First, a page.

By YOUSUF ALI, Opinions Editor
Last week, several of the president-elect’s nominees testified before Congress and answered questioning from members of the relevant committees. Because of the president-elect’s blatant incompetence and lack of substantial policy proposals, it is safe to assume that his cabinet will play a large role in the formation of the next administration’s cabinet. This makes the answers given to Congress by the nominees all the more important for getting a glimpse into the future direction of our country. Those who were subject to questioning last week included Senator Jeff Sessions, R-Ala., for Attorney General, former CEO of ExxonMobil, Rex Tillerson for Secretary of State, retired Gen. James Mattis for Secretary of Defense, and Dr. Ben Carson, for Secretary of Housing and Urban Development. Given that Dr. Carson has previously admitted to his manifest incompetence for a cabinet position, I see no point in devoting more words to explaining why he is a terrible pick. As for Gen. Mattis, his military experience and his acknowledgment of the nature of the Russian threat somewhat reassure me about him being selected. The confirmation hearings that leave me with the most concern are those of Sen. Jeff Sessions and Mr. Rex Tillerson.
Sessions underwent several hours of questioning before the Senate Judiciary Committee regarding his nomination to lead the Department of Justice. This was not the first time that Sessions sat before the committee. In 1986, the committee voted to reject Session’s nomination for a Federal judgeship on the basis of what the late Senator Ted Kennedy, D-Mass., referred to as “a throwback to a shameful era” of racism. This time around, Sessions was far more articulate in defending his record, but his testimony had several problematic aspects.
Sessions was introduced by Sen. Suzanne Collins, R-Minn., by giving examples in which he pursued actions against the Ku Klux Klan and supported desegregation in the South. Indeed, it is true that that Sessions played an instrumental role in prosecuting KKK members and bankrupting the group in Alabama as stated by the the Southern Poverty Law Center (SPLC); however, as the SPLC also notes, simply going after the KKK is hardly sufficient qualification for becoming the Attorney General. Anyone who holds this position must be trusted in defending the rights of all, and in this regard, Sessions falls alarmingly short.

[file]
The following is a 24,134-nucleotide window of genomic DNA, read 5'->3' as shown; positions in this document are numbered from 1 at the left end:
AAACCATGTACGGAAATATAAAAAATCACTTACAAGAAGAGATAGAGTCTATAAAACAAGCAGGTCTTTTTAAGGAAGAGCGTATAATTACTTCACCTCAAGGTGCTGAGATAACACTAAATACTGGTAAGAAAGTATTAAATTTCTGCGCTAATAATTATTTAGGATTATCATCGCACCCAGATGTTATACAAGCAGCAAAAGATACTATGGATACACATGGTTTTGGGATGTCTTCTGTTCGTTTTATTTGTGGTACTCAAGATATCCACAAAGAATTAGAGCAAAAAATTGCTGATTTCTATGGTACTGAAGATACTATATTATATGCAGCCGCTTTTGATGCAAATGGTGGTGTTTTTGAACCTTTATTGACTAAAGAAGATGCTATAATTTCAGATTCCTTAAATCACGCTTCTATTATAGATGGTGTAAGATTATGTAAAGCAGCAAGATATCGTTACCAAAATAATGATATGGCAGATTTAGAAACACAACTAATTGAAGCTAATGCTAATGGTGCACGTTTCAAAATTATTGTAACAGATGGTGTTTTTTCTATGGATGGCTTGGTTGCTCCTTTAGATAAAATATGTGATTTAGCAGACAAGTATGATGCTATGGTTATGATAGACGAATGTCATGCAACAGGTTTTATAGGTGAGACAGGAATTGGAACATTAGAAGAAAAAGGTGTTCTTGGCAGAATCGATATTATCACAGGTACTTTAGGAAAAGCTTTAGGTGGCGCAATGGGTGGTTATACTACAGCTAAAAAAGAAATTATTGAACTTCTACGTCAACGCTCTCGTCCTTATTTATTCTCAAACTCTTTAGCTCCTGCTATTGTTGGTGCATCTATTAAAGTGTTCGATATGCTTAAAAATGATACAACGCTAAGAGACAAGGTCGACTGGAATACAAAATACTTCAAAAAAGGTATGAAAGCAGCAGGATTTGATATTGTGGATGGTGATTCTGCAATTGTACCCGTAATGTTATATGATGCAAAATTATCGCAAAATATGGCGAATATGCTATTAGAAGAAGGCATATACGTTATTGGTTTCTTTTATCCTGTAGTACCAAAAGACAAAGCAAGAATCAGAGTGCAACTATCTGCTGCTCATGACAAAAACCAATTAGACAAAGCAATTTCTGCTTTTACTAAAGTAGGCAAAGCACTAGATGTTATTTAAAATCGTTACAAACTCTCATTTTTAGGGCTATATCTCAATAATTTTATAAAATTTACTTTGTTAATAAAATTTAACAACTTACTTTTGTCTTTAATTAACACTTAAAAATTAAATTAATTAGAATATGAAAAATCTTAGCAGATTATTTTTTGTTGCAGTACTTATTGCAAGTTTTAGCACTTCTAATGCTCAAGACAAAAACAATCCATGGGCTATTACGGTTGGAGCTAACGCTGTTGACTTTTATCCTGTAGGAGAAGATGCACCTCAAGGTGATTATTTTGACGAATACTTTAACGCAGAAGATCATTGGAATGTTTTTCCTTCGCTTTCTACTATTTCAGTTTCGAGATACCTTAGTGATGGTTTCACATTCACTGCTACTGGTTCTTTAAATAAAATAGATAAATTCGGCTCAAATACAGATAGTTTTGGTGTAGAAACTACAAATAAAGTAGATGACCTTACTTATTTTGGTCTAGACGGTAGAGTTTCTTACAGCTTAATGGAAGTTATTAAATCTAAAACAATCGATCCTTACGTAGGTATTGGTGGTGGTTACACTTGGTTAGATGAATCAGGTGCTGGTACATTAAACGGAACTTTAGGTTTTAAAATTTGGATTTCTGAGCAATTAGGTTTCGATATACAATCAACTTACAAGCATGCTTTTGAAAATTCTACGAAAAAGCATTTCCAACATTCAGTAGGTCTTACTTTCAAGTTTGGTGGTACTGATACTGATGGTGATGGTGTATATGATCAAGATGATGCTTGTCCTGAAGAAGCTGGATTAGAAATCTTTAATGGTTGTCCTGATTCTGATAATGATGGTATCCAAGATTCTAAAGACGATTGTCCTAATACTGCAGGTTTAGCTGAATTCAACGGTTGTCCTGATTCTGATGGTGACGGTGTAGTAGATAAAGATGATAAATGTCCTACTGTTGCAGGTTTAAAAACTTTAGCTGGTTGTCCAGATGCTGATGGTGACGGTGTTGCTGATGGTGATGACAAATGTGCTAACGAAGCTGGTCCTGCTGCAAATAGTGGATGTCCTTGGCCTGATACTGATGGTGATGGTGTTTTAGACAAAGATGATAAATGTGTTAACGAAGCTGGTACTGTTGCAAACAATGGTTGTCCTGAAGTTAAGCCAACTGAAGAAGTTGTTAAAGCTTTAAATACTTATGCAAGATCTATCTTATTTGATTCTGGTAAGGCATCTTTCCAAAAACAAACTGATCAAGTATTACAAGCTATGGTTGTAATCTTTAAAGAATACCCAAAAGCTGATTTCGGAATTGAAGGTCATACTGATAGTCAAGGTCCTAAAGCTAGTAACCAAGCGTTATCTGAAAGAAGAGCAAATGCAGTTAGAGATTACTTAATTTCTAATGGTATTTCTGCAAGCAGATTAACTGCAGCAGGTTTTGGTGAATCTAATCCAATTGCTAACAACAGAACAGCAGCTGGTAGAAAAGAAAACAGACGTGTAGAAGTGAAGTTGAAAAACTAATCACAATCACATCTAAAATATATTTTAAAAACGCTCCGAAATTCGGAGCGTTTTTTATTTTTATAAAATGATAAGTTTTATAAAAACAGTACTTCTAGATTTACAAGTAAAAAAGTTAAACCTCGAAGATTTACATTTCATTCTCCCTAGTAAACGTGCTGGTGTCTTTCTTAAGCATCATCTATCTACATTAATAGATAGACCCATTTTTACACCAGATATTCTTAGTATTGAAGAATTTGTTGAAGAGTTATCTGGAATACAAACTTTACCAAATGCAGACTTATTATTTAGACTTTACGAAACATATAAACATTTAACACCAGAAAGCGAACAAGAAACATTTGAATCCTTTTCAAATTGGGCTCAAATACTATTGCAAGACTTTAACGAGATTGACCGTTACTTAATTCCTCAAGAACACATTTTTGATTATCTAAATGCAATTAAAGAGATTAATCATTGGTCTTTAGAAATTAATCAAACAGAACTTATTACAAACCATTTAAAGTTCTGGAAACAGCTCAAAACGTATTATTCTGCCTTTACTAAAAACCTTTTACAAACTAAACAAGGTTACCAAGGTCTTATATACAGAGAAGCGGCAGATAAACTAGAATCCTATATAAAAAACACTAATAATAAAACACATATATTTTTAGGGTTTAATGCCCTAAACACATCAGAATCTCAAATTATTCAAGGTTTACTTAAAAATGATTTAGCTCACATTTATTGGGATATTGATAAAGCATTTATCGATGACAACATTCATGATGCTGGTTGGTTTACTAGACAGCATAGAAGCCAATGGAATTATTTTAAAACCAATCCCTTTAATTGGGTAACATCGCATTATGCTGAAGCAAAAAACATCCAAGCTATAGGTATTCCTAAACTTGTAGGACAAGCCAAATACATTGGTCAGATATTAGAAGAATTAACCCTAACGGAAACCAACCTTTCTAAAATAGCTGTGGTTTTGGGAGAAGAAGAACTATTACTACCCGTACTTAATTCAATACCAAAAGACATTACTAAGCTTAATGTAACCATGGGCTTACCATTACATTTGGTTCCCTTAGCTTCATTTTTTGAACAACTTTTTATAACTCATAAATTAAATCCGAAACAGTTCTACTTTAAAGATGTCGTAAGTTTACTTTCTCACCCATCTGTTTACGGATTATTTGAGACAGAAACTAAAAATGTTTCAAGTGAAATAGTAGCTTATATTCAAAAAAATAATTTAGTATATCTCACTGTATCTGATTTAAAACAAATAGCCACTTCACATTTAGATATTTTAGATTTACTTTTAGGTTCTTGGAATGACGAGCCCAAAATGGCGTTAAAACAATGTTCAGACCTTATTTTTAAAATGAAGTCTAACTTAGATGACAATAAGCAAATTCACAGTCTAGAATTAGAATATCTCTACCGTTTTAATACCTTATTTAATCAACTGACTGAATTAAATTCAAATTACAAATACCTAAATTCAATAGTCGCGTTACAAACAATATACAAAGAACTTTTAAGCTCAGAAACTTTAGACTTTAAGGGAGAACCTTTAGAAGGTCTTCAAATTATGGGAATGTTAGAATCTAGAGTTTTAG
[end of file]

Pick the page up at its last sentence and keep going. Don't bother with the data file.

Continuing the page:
Sessions’ record has showed that he opposes the fundamental rights of the most vulnerable people and the the senator’s hearing offered little assurance that he would be much better as Attorney General. When confronted by Sen. Patrick Leahy, D-Vt., about his stance regarding Trump’s proposed Muslim ban, Sessions stated that he opposed a categorical ban on Muslims but did not rule out a more specific religious test in which one inquired about potentially radical beliefs. At first glance, this seems fairly innocuous; however he did not speak of applying such a test to other religious groups making such a proposal discriminatory. Furthermore, when he was asked about protecting DREAMers (undocumented immigrants who came to this country as children), he had no better response than saying that he would enforce the law. These, amongst other issues, are why I cannot support Sessions becoming the Attorney General.
In addition to Sessions, Mr. Rex Tillerson also sat in hearings before Congress. While Rex Tillerson has taken the positive sets of severing his business ties (unlike his potential boss) before his hearing, his hearing raises several issues with his potential. While Tillerson did accept the possibility of a Russian threat, he refused to call out the human rights abuses and war crimes by Russia, Saudi Arabia and the Phillipines when pressed by Senator Marco Rubio, R-Fla. Furthermore, many times he refused to answer questions about potential conflicts of interests relating to ExxonMobil under the pretext that he no longer works with the company when questioned by Sen. Tim Kaine, D-Va. These issues raise serious questions about Mr. Tillerson’s eligibility to be Secretary of State.
Since Donald Trump won last year’s election, countless people in this country, and throughout the world, have been living in trepidation regarding his impending presidency. Most were not particularly reassured by his cabinet nominees. While not all have been questioned, those who have been so far seem to confirm many of those fears.
Many of these nominees have views directly opposing their department’s stated missions. For example, Sessions has opposed key civil rights legislation and has provided support to many of Trump’s worst proposals. Also, Mr. Tillerson has not been clear enough about how he would deal with potential conflict of interests related to his past dealing with conflicts of interest. If these are the people who will be advising the president-elect, the country is in for a rough four years.
Addendum: Since drafting this article, the president-elect has attacked the veteran Civil Rights activist and congressman John Lewis, D-Ga., for questioning his legitimacy. For those who are unfamiliar, Congressman Lewis is the only living speaker at Martin Luther King Jr’s famous March on Washington. If Session’s record was not enough to show how much danger civil rights are in during the president-elect’s administration, this should leave no doubt about the matter.